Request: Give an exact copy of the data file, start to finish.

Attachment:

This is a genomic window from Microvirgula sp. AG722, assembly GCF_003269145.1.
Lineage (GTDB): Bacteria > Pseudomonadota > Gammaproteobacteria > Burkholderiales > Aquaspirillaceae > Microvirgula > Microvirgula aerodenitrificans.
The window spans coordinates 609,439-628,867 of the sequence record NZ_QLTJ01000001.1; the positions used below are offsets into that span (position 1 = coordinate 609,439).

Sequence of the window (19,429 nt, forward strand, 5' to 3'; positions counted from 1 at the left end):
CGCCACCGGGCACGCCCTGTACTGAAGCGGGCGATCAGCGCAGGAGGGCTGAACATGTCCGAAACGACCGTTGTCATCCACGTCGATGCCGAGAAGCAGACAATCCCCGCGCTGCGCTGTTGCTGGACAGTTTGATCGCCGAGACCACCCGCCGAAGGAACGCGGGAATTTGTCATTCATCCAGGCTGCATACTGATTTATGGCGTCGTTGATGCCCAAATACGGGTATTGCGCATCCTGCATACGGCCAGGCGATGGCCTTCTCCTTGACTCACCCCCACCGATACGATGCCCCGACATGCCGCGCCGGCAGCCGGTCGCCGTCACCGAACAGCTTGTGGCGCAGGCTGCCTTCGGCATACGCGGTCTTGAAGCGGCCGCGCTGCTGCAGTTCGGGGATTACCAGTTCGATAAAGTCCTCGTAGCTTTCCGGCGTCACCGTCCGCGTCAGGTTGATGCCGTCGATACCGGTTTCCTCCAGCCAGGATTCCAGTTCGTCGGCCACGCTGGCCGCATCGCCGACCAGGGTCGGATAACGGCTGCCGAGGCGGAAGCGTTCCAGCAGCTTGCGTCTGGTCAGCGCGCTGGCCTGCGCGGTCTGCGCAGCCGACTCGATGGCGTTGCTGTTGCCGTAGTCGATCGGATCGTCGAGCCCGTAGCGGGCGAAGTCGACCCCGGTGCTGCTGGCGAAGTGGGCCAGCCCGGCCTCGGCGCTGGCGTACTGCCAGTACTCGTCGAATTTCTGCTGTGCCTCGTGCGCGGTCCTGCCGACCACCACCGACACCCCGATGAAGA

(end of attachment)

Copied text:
This is a genomic window from Microvirgula sp. AG722, assembly GCF_003269145.1.
Lineage (GTDB): Bacteria > Pseudomonadota > Gammaproteobacteria > Burkholderiales > Aquaspirillaceae > Microvirgula > Microvirgula aerodenitrificans.
The window spans coordinates 609,439-628,867 of the sequence record NZ_QLTJ01000001.1; the positions used below are offsets into that span (position 1 = coordinate 609,439).

Sequence of the window (19,429 nt, forward strand, 5' to 3'; positions counted from 1 at the left end):
CGCCACCGGGCACGCCCTGTACTGAAGCGGGCGATCAGCGCAGGAGGGCTGAACATGTCCGAAACGACCGTTGTCATCCACGTCGATGCCGAGAAGCAGACAATCCCCGCGCTGCGCTGTTGCTGGACAGTTTGATCGCCGAGACCACCCGCCGAAGGAACGCGGGAATTTGTCATTCATCCAGGCTGCATACTGATTTATGGCGTCGTTGATGCCCAAATACGGGTATTGCGCATCCTGCATACGGCCAGGCGATGGCCTTCTCCTTGACTCACCCCCACCGATACGATGCCCCGACATGCCGCGCCGGCAGCCGGTCGCCGTCACCGAACAGCTTGTGGCGCAGGCTGCCTTCGGCATACGCGGTCTTGAAGCGGCCGCGCTGCTGCAGTTCGGGGATTACCAGTTCGATAAAGTCCTCGTAGCTTTCCGGCGTCACCGTCCGCGTCAGGTTGATGCCGTCGATACCGGTTTCCTCCAGCCAGGATTCCAGTTCGTCGGCCACGCTGGCCGCATCGCCGACCAGGGTCGGATAACGGCTGCCGAGGCGGAAGCGTTCCAGCAGCTTGCGTCTGGTCAGCGCGCTGGCCTGCGCGGTCTGCGCAGCCGACTCGATGGCGTTGCTGTTGCCGTAGTCGATCGGATCGTCGAGCCCGTAGCGGGCGAAGTCGACCCCGGTGCTGCTGGCGAAGTGGGCCAGCCCGGCCTCGGCGCTGGCGTACTGCCAGTACTCGTCGAATTTCTGCTGTGCCTCGTGCGCGGTCCTGCCGACCACCACCGACACCCCGATGAAGA